Meal is either differentiable from flour as having slightly coarser particle size (degree of comminution) or is synonymous with flour; the word is used both ways.
For example, the word cornmeal often connotes a grittier texture whereas corn flour connotes fine powder, although there is no codified dividing line.
Stock is a flavored liquid preparation. It forms the basis of many dishes, particularly soups, stews and sauces.
Making stocks involves simmering animal bones or meat, seafood, or vegetables in water or wine, adding mirepoix or other aromatics for more flavor.
Celery (Apium graveolens) is a marshland plant in the family Apiaceae that has been cultivated as a vegetable since antiquity.
Celery has a long fibrous stalk tapering into leaves. Depending on location and cultivar, either its stalks, leaves or hypocotyl are eaten and used in cooking.
Celery seed is also used as a spice and its extracts have been used in herbal medicine.
The leek is a vegetable, a cultivar of Allium ampeloprasum, the broadleaf wild leek.
The edible part of the plant is a bundle of leaf sheaths that is sometimes erroneously called a stem or stalk.
The genus Allium also contains the onion, garlic, shallot, scallion, chive, and Chinese onion.
Red onions are cultivars of the onion (Allium cepa) with purplish-red skin and white flesh tinged with red.
These onions tend to be medium to large in size and have a mild flavor.
They are often consumed raw, grilled or lightly cooked with other foods, or added as a decoration to salads.
Red onions are available throughout the year and are high in flavonoids and fibre (compared to white and yellow onions).
Known varieties include ‘Red Zeppelin’.
The skin of the red onion has been used as a dye.
Agaricus bisporus is an edible basidiomycete mushroom native to grasslands in Europe and North America. It has two color states while immature—white and brown—both of which have various names.
This mushroom is commonly sold under the name portobello mushroom (also portabella or portobella) but the etymology is disputed.
When immature and white, this mushroom may be known as common mushroom, white mushroom, button mushroom, cultivated mushroom, table mushroom, and champignon mushroom.
When immature and brown, it may be known variously as Swiss brown mushroom, Roman brown mushroom, Italian brown mushroom, cremini/crimini mushroom, or chestnut mushroom.
A. bisporus is cultivated in more than seventy countries, and is one of the most commonly and widely consumed mushrooms in the world.
The carrot (Daucus carota subsp. sativus) is a root vegetable, usually orange in colour, though purple, black, red, white, and yellow cultivars exist.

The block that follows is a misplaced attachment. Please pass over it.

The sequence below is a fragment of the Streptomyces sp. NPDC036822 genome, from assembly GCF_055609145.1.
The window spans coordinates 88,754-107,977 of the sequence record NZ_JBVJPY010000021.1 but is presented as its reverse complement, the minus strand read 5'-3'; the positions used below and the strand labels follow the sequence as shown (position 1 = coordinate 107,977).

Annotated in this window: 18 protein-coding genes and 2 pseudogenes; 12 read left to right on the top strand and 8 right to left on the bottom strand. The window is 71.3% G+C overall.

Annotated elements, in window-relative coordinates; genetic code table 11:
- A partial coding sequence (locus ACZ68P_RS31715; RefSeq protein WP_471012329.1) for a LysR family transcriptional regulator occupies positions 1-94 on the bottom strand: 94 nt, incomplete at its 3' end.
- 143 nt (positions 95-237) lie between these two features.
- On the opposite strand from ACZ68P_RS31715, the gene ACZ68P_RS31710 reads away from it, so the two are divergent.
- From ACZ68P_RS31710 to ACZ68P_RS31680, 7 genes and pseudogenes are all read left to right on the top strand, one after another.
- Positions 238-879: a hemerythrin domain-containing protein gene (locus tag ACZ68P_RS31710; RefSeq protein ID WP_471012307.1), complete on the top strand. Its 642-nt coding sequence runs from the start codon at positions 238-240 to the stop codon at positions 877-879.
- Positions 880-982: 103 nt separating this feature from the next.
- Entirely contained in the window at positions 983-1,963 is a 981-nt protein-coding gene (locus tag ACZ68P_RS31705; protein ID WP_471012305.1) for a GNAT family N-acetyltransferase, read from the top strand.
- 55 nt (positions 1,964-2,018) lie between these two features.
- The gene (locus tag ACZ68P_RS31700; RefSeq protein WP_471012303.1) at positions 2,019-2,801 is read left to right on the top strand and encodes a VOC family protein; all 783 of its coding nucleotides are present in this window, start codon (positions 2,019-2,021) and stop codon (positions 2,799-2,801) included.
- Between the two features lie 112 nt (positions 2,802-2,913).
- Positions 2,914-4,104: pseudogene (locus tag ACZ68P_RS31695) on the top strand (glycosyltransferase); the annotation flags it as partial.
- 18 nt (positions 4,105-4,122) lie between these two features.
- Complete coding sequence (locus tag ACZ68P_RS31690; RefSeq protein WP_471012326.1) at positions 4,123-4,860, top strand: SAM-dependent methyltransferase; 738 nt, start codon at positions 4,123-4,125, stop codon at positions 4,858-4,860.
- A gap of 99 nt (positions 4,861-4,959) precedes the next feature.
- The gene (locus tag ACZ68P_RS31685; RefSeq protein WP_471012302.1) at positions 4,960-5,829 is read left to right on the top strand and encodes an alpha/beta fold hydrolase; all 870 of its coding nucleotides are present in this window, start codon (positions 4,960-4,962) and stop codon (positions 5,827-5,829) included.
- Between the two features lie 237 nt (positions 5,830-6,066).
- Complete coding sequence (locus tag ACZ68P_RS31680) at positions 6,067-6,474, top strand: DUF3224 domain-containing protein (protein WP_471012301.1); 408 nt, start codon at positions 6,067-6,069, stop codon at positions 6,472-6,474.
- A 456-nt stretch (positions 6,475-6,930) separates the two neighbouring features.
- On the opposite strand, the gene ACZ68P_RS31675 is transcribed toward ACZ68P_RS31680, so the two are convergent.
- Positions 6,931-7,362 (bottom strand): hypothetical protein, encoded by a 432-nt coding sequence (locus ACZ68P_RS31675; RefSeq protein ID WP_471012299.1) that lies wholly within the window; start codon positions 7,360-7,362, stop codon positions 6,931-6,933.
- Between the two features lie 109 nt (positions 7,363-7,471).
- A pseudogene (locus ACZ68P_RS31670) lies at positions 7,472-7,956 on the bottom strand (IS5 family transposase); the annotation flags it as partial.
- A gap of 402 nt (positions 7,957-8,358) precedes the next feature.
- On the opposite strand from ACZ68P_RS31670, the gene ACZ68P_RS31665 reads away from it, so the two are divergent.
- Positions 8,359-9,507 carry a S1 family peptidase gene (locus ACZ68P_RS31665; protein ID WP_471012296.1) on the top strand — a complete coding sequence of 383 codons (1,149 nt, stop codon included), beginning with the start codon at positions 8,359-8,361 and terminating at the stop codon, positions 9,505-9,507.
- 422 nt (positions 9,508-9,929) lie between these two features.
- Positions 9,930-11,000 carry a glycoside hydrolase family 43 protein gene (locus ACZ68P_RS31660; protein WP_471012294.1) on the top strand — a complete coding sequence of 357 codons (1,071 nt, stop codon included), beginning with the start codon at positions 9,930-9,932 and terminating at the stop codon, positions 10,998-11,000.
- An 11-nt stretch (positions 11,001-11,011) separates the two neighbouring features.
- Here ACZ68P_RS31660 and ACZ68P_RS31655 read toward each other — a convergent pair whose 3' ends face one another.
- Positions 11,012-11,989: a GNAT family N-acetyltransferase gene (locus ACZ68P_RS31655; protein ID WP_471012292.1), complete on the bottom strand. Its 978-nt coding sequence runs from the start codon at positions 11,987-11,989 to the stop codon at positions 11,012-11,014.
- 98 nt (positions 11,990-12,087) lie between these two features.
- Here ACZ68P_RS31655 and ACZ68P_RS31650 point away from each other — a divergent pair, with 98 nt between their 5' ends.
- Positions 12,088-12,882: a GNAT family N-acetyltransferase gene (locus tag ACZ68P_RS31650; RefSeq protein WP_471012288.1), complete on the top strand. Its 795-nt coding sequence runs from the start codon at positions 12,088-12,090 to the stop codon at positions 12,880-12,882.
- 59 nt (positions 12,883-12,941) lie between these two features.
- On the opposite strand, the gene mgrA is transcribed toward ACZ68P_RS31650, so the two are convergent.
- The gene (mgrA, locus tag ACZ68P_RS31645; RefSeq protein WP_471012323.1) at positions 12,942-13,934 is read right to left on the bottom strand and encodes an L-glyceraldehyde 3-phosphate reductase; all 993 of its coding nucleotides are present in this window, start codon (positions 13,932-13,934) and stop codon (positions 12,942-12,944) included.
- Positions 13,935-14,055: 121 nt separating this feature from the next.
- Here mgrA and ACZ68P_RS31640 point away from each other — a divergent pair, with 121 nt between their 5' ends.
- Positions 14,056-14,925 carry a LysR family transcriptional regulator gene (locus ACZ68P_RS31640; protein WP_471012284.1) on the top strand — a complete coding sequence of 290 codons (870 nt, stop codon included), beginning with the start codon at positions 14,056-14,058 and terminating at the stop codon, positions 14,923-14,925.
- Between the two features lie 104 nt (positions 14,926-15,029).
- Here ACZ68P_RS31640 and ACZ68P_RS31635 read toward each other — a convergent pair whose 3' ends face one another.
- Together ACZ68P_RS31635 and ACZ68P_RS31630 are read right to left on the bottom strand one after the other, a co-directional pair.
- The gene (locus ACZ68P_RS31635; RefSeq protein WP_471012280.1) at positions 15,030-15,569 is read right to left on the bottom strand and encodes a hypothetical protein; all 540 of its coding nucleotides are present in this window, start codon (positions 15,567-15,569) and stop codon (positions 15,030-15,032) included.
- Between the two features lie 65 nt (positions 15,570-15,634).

They are a domesticated form of the wild carrot, Daucus carota, native to Europe and Southwestern Asia.
The plant probably originated in Persia and was originally cultivated for its leaves and seeds. The most commonly eaten part of the plant is the taproot, although the stems and leaves are eaten as well.
The domestic carrot has been selectively bred for its greatly enlarged, more palatable, less woody-textured taproot.
The carrot is a biennial plant in the umbellifer family Apiaceae.
At first, it grows a rosette of leaves while building up the enlarged taproot.
Fast-growing cultivars mature within three months (90 days) of sowing the seed, while slower-maturing cultivars need a month longer (120 days).
The roots contain high quantities of alpha- and beta-carotene, and are a good source of vitamin K and vitamin B6, but the belief that eating carrots improves night vision is a myth put forward by the British in World War II to mislead the enemy about their military capabilities.
Healthy Chicken Casserole with Broccoli Recipe
I count myself really lucky to have been given the recipe for another type of healthy chicken casserole recipe, and inspiration for this Chicken Broccoli Bake, by my father in law Gerry.
Well he does this recipe slightly different, but I was creating this to be on a budget with calories, seeing as I am going through diet syndrome to get ready to fit into my suit.
- 2 Chicken Breasts, cut into chunks
- 2 Potatoes, sliced thinly
- 1/2 head of Broccoli, cut into little pieces
- 1 knob of Butter
- 1 tbsp Flour
- 1/2 Pint of Chicken Stock
- 1 tsp Mustard
- Salt & Pepper
Pre-heat your oven to 200C/400F
Add the chicken into an oven dish, and place in the oven for 10 minutes. Once complete, take out to cool.
Make a roux, by combining the butter and flour in a saucepan over a high heat. Add the chicken stock, mixing with a whisk to ensure you get no lumps. Mix until it is thick in consistency.
Add the mustard, salt and pepper to the mix, before adding the broccoli and chicken. Mix thoroughly together.
Put the chicken and broccoli mix into a casserole dish. Cover the top with the sliced potatoes, in whatever fancy way you would like.
Place back into the oven to bake until the potatoes are cooked, roughly around 40 minutes.
Your second healthy chicken casserole is ready to freeze, you can do so in containers for up to 3 months.
Healthy Chicken Casserole – Bonus Recipe
One of the best things to really focus on when making a healthy chicken casserole is the chiocken stock you make along with it.
Below you will find a video recipe showing you just how it is made.
Do you want the recipe? Ok, click here.
Healthy Chicken Casserole – FAQ
How many calories are there in this healthy chicken casserole?
Great question, there is 295 kcals per serving, if split in three.
What is the difference between a stew and a casserole?
Actually it is very simple. A stew is simply cooked on a stove or hob, whereas a casserole is cooked in the oven.
Is chicken and broccoli healthy?
Absolutely, they are very high in protein and fibre, which everyone needs to keep them upright.